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Quick review of the Grace Design BiX preamp

Discussion in 'Amps, Mics & Pickups [DB]' started by Hoyt, Aug 12, 2017 at 9:58 AM.


  1. IMG_4485.JPG IMG_4540.JPG
    After hearing stellar reviews about the Grace Design FeliX for use as an upright bass preamp but not being able to afford its hefty price tag, I was excited when they released the BiX.
    My first impressions after a couple days of toying with it are that it is quite impressive even if it lacks some features of other piezo preamps in its price range.
    I used my '53 Kay C-1 with Spirocore Solos and an Underwood pickup, and my King Doublebass Roadking strung up with Evah Pirazzi slaps and a Shadow SH-951 through both my Crest Prolite 2.0 and my Orange Terror Bass 1000 into my Greenboy Audio Fearless F212. I also fed the DI into my Yamaha mixer and listened with some headphones and compared between my FDeck series III and my Rane AP-13.

    My first concern was the lack of a mid frequency contour, but the selectable shelving EQ is intuitive and you can easily get the scooped mid sound that helps upright basses sound more natural. It definitely has a "my bass only louder" vibe to it. When compared to my FDeck series III (which I always thought sounded transparent), it actually sounds MORE transparent which I found surprising. The FDeck actually appears to muffle some highs comparatively. This became really obvious with some arco.
    It did however sound warmer than my Rane AP-13, yet more musical.
    The DI is noiseless and crystal clear.
    The mute function is noiseless during switching with no audible pop when turning the unit back on.
    The boost feature is nice, but not necessary for my purposes.

    It does lack some features of other piezo preamps in this price range ($295) that could prove to be problematic for upright bassists, especially those trying to fight feedback at louder stage volumes.
    Luckily, I found this unit used for $200, but Grace Design products don't seem to appear on the used market very often.

    There's no HPF, phase switch, or notch filter like on its big brothers. The ground lift is a tiny dipswitch and not easily accessible if you want to remove ground hum in a hurry.

    There is also no line out volume control. While this may not be an issue if you are running it straight through a mixing board, in front of a bass amp, or even in an effects loop of a bass amp, you won't be able to run this into a power amp without adding some sort of line control volume. You may be able to run the BiX into a compressor or EQ that has that as a work-around to feed a power amp.

    The BiX does have a nice effects loop though, but there is no bypass switch for it.

    It's not small enough to mount behind your tailpiece either.

    Overal though, it's a fantastic little unit if your preamp needs are minimal but you want to get your feet wet with that pristine Grace Design sound with one of the best DI's out there.
    If you're instrument requires a little more tone shaping, blending, or features to help minimize feedback, IMHO I'd recommend saving your money for the Grace Design FeliX or AliX.

    Thanks for reading.
     
  2. Adam Booker

    Adam Booker Supporting Member

    May 3, 2007
    Duluth, MN
    Endorsing Artist: D'Addario Strings, Remic Microphones
    Good review! I have a video one coming out soon, and I share your opinion. It really reminds me of an old Fishman B pre but cleaner. No frills, but crystal clear tone.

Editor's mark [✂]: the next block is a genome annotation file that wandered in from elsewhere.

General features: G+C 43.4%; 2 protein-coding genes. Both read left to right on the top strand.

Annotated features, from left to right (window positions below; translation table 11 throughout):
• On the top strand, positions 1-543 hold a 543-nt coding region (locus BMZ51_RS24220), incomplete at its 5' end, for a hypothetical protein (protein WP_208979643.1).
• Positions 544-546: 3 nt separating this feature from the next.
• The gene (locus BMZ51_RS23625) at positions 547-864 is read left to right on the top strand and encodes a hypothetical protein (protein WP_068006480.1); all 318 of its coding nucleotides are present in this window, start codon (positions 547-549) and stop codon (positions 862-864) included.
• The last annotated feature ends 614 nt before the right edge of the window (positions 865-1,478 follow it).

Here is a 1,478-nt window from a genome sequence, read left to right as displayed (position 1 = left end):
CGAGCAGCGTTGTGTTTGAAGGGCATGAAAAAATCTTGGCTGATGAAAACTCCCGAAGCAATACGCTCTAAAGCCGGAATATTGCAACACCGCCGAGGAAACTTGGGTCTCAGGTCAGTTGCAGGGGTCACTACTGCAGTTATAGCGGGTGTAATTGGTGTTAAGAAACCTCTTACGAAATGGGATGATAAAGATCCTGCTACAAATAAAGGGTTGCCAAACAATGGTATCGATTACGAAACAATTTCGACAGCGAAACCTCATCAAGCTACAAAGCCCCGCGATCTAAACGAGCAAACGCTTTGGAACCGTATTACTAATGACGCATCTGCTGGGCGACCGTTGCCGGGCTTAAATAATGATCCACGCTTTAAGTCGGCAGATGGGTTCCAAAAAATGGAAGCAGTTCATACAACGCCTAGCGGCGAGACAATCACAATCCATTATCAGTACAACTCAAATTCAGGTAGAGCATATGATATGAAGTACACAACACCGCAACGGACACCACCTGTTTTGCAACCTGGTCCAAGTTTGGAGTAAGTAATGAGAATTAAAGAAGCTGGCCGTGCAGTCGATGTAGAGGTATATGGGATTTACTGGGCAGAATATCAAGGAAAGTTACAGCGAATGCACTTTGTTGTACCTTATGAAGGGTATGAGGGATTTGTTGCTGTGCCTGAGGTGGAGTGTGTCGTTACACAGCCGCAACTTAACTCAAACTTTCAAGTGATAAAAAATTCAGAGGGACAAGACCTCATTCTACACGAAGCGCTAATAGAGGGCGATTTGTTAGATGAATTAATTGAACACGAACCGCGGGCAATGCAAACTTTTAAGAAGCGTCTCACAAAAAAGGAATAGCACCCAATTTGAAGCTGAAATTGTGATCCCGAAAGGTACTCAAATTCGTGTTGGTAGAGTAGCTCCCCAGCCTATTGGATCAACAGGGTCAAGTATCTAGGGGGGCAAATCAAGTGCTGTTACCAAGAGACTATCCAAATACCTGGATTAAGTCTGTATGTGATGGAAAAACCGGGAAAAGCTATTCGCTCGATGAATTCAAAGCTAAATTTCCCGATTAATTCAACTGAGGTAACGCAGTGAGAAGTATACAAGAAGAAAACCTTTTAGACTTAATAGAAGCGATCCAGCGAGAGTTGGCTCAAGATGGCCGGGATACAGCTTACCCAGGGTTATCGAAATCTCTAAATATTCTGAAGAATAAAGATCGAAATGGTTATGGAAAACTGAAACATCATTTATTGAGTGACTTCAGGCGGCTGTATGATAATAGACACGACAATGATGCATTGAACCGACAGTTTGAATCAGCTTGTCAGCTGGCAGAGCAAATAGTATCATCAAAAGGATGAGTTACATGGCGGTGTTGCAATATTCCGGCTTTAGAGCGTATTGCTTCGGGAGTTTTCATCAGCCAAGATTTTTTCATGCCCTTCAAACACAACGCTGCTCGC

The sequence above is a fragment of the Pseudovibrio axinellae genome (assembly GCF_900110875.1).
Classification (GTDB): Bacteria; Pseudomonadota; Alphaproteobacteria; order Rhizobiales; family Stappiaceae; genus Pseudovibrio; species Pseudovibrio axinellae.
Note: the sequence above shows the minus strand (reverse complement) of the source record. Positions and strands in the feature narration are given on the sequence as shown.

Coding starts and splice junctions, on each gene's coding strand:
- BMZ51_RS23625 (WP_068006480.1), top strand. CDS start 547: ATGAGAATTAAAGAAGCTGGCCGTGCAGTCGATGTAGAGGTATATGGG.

Hoyt likes this.
  3. I think it'd be awesome for low volume jazz, trad country, bluegrass, or blues gigs. Especially if you're just feeding the FOH and a small combo amp. Also probably great for fly-in and other travel gigs where you don't want or need to bring a bunch of gear.
     
    Adam Booker likes this.
  4. @Adam Booker Thanks, and I'm looking forward to your video review!
     
    Adam Booker likes this.
  5. Ric Vice

    Ric Vice Supporting Member

    Jul 2, 2005
    Olivette, Missouri
    That's very true I've only seen one Felix and one Alix for sale here in the TB Classifides, but they are a relatively new products. You often don't see products of quality
    going up for sale, because the folks using them are totally satisfied with the design. Acoustic Image amps don't appear as often either, once players find a good DB amp
    they tend to stick with it for a while.

    The HPF is so crutial to getting the sound right in my particular situation, the Notch not as much and the phase isn't as much of an issue.

    The line out volume control on the Felix is a great feature, because you're getting a preamp with a built in monitor send. For me that's one of the dealbreaker features of the Felix and Alix. But as you say, not everyone needs one


    The one thing that I'd add here is that Grace Products are built in Colorado and carry a 5 year transferable warranty.
     
    Hoyt and Adam Booker like this.
  6. You're absolutely correct and I should have mentioned it. Signing up for the warranty was easy through their website. Mine is serial number 30000091 (I think that's the right amount of zeros, lol), which makes me think it was the 91st one made.
     
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    I purchased a Sescom SES-MKP-31 on a recommendation from another TB'er. I plan on using it with a 1/4" to XLR into my Crest Prolite 2.0 to see what happens. It wasn't expensive, so it's worth the experiment.
     
  8. Ric Vice

    Ric Vice Supporting Member

    Jul 2, 2005
    Olivette, Missouri
    That looks like it might solve your problem. I tried a Taylor VCable with the line out on my Headway EDB-2. It certianly worked, but the gain from the volume pot wasn't linear.
    Adjusting the control was a little tricky.

    Ric
     

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